Linux local routes and policy routing intro

In the tproxy documentation there is a description about how to set up transparent proxying with the help of iptables and polcy routing. As this is quite a special use-case I met some questions wich are not so obvious, neither are the answers. In this post you can read a little intro about this topic.

The relevant commands are the following:

$ iptables -t mangle -N DIVERT
$ iptables -t mangle -A PREROUTING -p tcp -m socket -j DIVERT
$ iptables -t mangle -A DIVERT -j MARK --set-mark 1
$ iptables -t mangle -A DIVERT -j ACCEPT

$ ip rule add fwmark 1 lookup 100
$ ip route add local dev lo table 100

These operations have to be made so that the sockets assigned to non-local IP can receive network packets.

When I was preparing my test environment two questions occured to me: How does the kernel not know that there is a socket assigned to this address and not forward packets to it? And how does it work for sockets that have addresses that are assigned to any of the local iterface addresses?

The necessary information to answer these questions are in the man pages ip-route(8) and ip-rule(8), but it took some time for me to find out where I can read about this and how the pieces are connected. So let’s have a look at the starting points of such a discovery.

We have to take a tour around multiple routing tables in Linux. There is a routing table called ‘main’ which is known by most of the sysadmins. It stores the default route and all external routes by default. Although there is more under the surface, which is the answer to the second question. All the local interface and broadcast adresses are set up in the ‘local’ routing table by the OS. You can list them with ip route show table local. For most of the cases the users do not need to manipulate this table so it is mostly unknown and untouched by human beings, however, as such it is just as important as the ‘main’ table.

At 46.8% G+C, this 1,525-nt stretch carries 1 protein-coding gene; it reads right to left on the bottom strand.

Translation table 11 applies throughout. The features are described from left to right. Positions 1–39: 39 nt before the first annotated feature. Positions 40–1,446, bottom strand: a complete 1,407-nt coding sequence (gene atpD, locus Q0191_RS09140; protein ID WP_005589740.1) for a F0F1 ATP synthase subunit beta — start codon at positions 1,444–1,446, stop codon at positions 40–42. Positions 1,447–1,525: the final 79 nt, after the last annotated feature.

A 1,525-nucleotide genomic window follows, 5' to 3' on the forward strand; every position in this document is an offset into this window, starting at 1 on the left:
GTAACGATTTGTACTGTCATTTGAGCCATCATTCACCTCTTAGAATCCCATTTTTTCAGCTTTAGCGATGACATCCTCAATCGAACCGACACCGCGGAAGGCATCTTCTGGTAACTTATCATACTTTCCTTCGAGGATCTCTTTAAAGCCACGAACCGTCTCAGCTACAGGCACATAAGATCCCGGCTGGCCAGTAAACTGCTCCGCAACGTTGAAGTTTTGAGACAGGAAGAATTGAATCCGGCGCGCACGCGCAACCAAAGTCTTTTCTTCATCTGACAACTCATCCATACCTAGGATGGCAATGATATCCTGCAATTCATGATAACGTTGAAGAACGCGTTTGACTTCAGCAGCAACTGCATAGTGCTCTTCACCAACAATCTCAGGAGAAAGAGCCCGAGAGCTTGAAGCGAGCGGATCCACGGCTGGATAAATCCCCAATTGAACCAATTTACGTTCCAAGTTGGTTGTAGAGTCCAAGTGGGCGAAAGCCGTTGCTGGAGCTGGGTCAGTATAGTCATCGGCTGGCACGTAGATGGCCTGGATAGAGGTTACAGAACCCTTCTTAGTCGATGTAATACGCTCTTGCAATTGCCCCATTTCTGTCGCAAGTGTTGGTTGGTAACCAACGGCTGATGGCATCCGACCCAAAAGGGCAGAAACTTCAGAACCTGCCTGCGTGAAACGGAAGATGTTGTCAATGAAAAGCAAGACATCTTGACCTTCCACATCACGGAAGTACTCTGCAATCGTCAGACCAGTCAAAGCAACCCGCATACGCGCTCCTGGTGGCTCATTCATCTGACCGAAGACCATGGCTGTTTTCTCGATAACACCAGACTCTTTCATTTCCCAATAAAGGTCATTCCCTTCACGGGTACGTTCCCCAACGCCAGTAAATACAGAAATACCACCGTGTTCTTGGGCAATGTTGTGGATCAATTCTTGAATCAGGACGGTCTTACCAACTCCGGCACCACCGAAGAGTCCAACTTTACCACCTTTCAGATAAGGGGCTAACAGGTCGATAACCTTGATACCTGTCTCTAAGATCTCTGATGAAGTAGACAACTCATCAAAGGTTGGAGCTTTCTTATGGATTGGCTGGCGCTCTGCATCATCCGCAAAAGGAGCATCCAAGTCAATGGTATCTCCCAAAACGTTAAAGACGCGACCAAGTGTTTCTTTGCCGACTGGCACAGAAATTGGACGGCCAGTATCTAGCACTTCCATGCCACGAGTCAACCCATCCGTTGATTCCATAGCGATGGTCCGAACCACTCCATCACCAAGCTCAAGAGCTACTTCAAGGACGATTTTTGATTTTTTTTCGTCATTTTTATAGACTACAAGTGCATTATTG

Actually the answer to the first question is also here. The local table is handled by the OS and by default it only adds addresses of the interfaces to it. Creating a new socket does not insert any rule in the local table. This way, if we use a non-local address, the approppriate routing table entry will be missing. There is certainly some ways to solve transparent proxy support with only these two tables, but it would include routing table hacking from the proxy program, or some other ugly solution. Hence we use policy routing to do it.

Policy routing in the Linux kernel is enabled by the IP_MULTIPLE_TABLES and IPV6_MULTIPLE_TABLES kernel config parameters which are enabled by default for desktop and server environments. The most common tool to use this ability is the ip rule command. In its man page it describes the structure and priorities and how it implements policy routing. In our example we use the packet mark as a selector and as we mark all packets that have a corresponding socket, it just works fine. (Note: I strugled a bit with what lookup means as it is not documented. It is supposedly a deprecated command but it is equivalent to table as it can be seen in the source code.)

Basically not much more is necessary to understand what happens behind the scenes and it is quite the same with IPv6. Read the manuals, and happy networking!

Written on July 4, 2018